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Specification’s Paul Groves looks at the growing market for offsite and modular construction

Housebuilders are taking greater control of their supply chains as supply of materials gets stretched.

This has led to a significant increase in the offsite and modular construction market, particularly in the housebuilding industry as developers seek to achieve Government targets for both private and social housing.

Manchester-based housebuilder Urban Splash has bought the loss-making Building Systems business from materials group SIG. Persimmon, which already has its own timber frame operation, Space 4, and a manufacturing plant in Harworth with capacity to produce 80 million bricks a year, will now start manufacturing other materials.

A 25,000 sq m factory in Harrogate has been built by Ilke Homes, which is a joint venture between housebuilder Keepmoat and offsite specialist Elliott Group. Legal & General opened a 550,000 sq ft factory in Selby last year to manufacture offsite housing in Selby, while Ashley House took majority control of F1 Modular, the offsite business that is the only modular contractor to hold a place on the local government LHC National Framework NH1.

Will we see an increase in the use of offsite to help meet the chronic housing shortage?

Paul Groves Paul Groves Editor of Specification magazine


The Lloyds Bank annual housebuilding report revealed that 68% of housebuilders are investing in modular housing and 56% are putting cash into panelised systems of construction.

According to the Lloyds’ report, average investment in new building techniques by housebuilders now comprises 24% of turnover compared to 20% five years ago.

Glenigan’s economics director Allan Wilen commented: “These changes are because housebuilders are concerned about their margins.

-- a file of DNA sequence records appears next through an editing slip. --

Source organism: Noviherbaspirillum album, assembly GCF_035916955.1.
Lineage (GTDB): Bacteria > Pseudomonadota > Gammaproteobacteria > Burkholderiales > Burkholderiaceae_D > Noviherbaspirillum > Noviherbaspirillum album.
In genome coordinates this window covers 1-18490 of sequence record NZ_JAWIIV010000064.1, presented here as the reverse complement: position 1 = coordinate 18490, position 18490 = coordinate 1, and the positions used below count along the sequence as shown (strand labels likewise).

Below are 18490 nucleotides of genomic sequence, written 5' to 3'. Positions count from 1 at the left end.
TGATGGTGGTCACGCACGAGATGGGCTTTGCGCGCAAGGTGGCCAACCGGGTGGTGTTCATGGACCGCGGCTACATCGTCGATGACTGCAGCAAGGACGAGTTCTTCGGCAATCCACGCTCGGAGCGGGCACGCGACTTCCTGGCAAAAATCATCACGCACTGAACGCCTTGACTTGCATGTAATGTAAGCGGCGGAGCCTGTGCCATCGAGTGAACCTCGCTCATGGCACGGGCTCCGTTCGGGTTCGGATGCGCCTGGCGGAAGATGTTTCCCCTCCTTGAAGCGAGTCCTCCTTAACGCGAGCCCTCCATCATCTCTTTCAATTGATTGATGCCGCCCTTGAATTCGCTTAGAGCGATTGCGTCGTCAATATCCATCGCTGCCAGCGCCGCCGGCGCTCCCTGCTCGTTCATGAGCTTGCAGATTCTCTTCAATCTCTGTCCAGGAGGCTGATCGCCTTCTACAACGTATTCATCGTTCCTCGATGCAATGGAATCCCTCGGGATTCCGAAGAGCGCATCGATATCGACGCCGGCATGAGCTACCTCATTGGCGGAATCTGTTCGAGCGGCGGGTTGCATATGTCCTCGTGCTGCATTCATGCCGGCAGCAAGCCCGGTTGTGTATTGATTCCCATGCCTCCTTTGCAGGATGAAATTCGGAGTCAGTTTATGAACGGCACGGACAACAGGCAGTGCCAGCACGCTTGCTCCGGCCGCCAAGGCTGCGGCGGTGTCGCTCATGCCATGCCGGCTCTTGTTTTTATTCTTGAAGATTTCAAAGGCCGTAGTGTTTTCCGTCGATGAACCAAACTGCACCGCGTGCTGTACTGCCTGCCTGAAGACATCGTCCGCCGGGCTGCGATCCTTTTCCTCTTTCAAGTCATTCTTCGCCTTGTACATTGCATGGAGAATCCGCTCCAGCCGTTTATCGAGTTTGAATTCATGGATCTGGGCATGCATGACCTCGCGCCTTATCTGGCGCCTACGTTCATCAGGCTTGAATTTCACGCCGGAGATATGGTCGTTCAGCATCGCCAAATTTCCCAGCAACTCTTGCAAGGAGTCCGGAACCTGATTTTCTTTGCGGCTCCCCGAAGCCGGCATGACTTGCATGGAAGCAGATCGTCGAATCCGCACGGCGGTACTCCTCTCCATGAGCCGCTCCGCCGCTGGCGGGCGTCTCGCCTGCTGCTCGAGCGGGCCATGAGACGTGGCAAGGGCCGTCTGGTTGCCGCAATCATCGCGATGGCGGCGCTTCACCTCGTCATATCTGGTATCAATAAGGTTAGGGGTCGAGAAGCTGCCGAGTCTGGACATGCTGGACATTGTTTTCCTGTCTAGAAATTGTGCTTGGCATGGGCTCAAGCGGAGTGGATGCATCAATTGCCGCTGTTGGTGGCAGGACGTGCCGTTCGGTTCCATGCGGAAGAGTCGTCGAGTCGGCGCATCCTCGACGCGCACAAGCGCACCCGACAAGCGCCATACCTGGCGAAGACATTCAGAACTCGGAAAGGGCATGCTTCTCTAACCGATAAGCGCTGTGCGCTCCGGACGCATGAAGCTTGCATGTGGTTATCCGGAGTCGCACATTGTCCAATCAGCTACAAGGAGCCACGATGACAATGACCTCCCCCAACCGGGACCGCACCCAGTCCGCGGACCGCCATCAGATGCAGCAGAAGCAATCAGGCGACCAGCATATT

“Skills shortages are endemic and the threat of tariffs when the UK leaves the European Union both loom large and bigger housebuilders are likely to explore similar deals going forwards.”


The long-term sustainability benefits of offsite and modular construction often mean that when specifying products and systems, the design team will look at the most energy efficient solutions available. This helps in terms of marketing offsite construction properties as more environmentally friendly.

Indeed, many offsite and modular projects now feature the use of key sustainable products and systems - green roofs, ground and air source heat pumps, solar panels, solar shading and rainwater harvesting – in their own marketing literature

In turn this enables manufacturers such as Mitsubishi Electric to position both their renewable domestic and commercial heating ranges as ideal systems for offsite and modular projects.

Several trends have been driving the market for panelised modular building systems. The drive towards sustainable development, coupled with the need to meet energy efficiency and carbon reduction targets, would seem to weigh in favour of offsite construction.

Better performance

Panelised modular buildings also generate less waste, typically have superior airtightness, and hence thermal insulation performance, than brick and block construction.  

Key end use sectors for panelised modular building systems are private and social housing, apartment blocks, schools, hotels, healthcare and care facilities and purpose-built student accommodation.

Residential applications account for around 65–75% of the overall market, reflecting the predominance of timber frame in the building of both private and social housing.

“Over the next few years to 2022, there are several factors that will underpin a steady growth in this sector, probably over and above that forecast across the overall construction industry," said Keith Taylor, Director of AMA Research.

"These include an increasing use of Building Information Modelling, and an increasing number of public sector procurement frameworks.

“More importantly there is now a strong likelihood of an increase in the use of volumetric and other types of offsite construction method to help meet the chronic housing shortage and cope with the lack of traditional construction skills within the construction industry.”

Paul Groves is Editor of Specification Magazine.